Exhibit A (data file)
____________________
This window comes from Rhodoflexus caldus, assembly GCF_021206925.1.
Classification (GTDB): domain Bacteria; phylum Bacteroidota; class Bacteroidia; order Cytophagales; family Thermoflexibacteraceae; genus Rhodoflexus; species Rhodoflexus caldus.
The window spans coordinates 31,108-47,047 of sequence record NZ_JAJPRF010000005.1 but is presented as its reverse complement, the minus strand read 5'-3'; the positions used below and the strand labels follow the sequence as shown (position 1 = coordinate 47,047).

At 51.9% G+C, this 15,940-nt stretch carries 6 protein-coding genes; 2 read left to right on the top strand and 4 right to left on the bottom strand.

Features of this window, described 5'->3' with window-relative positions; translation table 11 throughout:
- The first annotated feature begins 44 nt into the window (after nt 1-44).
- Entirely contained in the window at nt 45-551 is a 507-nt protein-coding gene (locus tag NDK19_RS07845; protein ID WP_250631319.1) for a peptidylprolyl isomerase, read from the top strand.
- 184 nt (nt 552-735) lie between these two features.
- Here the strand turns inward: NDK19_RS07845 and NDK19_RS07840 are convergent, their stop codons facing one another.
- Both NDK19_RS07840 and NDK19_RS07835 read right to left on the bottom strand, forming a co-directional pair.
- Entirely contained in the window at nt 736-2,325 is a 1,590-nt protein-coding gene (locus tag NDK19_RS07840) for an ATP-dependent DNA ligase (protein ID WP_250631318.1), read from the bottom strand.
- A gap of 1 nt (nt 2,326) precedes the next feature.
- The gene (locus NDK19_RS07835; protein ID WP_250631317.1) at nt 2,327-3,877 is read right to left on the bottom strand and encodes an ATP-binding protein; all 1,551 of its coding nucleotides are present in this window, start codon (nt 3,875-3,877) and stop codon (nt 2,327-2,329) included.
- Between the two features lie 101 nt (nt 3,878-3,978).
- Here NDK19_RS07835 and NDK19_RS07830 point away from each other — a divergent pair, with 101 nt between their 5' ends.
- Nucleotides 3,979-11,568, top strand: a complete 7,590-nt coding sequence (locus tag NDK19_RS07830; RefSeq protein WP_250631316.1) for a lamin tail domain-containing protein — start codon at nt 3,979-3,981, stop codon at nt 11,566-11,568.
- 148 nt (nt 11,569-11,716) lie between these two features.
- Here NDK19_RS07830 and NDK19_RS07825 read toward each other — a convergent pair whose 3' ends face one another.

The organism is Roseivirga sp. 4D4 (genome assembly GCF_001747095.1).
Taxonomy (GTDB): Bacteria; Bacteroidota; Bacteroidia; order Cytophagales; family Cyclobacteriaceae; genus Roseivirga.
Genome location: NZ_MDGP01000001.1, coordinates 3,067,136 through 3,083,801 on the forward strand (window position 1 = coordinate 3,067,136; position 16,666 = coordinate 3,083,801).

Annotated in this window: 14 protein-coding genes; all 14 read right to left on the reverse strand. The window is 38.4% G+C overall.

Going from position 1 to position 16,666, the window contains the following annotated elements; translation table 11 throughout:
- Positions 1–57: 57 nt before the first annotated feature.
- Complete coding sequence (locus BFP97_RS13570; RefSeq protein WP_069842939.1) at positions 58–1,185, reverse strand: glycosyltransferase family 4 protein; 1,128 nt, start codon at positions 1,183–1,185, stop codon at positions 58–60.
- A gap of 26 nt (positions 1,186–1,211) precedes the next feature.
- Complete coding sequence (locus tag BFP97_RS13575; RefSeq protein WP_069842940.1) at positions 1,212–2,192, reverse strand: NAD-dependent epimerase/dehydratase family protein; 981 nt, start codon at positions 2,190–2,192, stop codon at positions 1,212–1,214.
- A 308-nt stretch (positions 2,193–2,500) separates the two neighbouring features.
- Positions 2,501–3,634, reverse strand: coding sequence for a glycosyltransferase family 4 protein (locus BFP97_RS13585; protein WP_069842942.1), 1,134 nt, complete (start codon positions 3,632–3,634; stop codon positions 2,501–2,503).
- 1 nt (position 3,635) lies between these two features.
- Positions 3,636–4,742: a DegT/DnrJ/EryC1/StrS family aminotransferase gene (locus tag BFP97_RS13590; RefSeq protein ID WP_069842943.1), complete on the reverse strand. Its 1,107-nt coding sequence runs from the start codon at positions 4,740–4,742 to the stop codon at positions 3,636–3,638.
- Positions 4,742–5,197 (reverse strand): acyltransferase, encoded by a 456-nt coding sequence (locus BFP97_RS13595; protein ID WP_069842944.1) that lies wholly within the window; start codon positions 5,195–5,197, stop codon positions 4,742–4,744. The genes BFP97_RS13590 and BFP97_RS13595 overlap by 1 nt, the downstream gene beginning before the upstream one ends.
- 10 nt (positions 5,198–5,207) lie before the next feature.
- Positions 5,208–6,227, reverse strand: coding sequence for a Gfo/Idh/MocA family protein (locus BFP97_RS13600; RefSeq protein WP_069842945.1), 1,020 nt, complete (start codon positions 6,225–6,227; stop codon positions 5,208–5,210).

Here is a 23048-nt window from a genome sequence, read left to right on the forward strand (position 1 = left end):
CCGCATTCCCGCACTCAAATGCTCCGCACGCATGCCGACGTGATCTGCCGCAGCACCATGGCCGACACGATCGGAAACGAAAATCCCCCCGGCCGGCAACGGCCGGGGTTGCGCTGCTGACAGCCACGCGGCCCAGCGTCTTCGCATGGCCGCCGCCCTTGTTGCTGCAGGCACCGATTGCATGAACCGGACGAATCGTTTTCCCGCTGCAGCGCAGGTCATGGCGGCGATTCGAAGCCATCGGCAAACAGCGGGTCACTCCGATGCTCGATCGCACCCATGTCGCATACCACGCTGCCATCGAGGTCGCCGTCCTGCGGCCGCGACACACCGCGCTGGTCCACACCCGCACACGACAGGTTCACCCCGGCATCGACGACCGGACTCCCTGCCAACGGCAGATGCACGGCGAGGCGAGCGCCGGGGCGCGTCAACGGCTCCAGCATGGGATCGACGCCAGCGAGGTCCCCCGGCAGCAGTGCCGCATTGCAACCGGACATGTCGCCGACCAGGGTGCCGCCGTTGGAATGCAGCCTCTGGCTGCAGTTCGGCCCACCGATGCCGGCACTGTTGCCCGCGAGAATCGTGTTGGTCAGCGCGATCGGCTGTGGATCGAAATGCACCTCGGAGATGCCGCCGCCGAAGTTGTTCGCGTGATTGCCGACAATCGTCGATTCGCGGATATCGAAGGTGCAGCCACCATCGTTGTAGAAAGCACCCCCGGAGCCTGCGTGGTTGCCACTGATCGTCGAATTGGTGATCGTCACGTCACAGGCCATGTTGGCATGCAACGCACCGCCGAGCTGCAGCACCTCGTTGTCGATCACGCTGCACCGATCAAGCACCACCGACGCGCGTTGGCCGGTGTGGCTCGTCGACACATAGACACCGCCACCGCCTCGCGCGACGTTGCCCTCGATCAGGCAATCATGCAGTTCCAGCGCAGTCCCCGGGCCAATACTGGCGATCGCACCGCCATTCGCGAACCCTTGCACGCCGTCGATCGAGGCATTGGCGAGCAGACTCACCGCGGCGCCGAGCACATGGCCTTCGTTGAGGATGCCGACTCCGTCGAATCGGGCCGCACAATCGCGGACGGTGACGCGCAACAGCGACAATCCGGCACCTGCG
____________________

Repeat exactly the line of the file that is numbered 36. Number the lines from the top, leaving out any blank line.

CCGCATTCCCGCACTCAAATGCTCCGCACGCATGCCGACGTGATCTGCCGCAGCACCATGGCCGACACGATCGGAAACGAAAATCCCCCCGGCCGGCAACGGCCGGGGTTGCGCTGCTGACAGCCACGCGGCCCAGCGTCTTCGCATGGCCGCCGCCCTTGTTGCTGCAGGCACCGATTGCATGAACCGGACGAATCGTTTTCCCGCTGCAGCGCAGGTCATGGCGGCGATTCGAAGCCATCGGCAAACAGCGGGTCACTCCGATGCTCGATCGCACCCATGTCGCATACCACGCTGCCATCGAGGTCGCCGTCCTGCGGCCGCGACACACCGCGCTGGTCCACACCCGCACACGACAGGTTCACCCCGGCATCGACGACCGGACTCCCTGCCAACGGCAGATGCACGGCGAGGCGAGCGCCGGGGCGCGTCAACGGCTCCAGCATGGGATCGACGCCAGCGAGGTCCCCCGGCAGCAGTGCCGCATTGCAACCGGACATGTCGCCGACCAGGGTGCCGCCGTTGGAATGCAGCCTCTGGCTGCAGTTCGGCCCACCGATGCCGGCACTGTTGCCCGCGAGAATCGTGTTGGTCAGCGCGATCGGCTGTGGATCGAAATGCACCTCGGAGATGCCGCCGCCGAAGTTGTTCGCGTGATTGCCGACAATCGTCGATTCGCGGATATCGAAGGTGCAGCCACCATCGTTGTAGAAAGCACCCCCGGAGCCTGCGTGGTTGCCACTGATCGTCGAATTGGTGATCGTCACGTCACAGGCCATGTTGGCATGCAACGCACCGCCGAGCTGCAGCACCTCGTTGTCGATCACGCTGCACCGATCAAGCACCACCGACGCGCGTTGGCCGGTGTGGCTCGTCGACACATAGACACCGCCACCGCCTCGCGCGACGTTGCCCTCGATCAGGCAATCATGCAGTTCCAGCGCAGTCCCCGGGCCAATACTGGCGATCGCACCGCCATTCGCGAACCCTTGCACGCCGTCGATCGAGGCATTGGCGAGCAGACTCACCGCGGCGCCGAGCACATGGCCTTCGTTGAGGATGCCGACTCCGTCGAATCGGGCCGCACAATCGCGGACGGTGACGCGCAACAGCGACAATCCGGCACCTGCG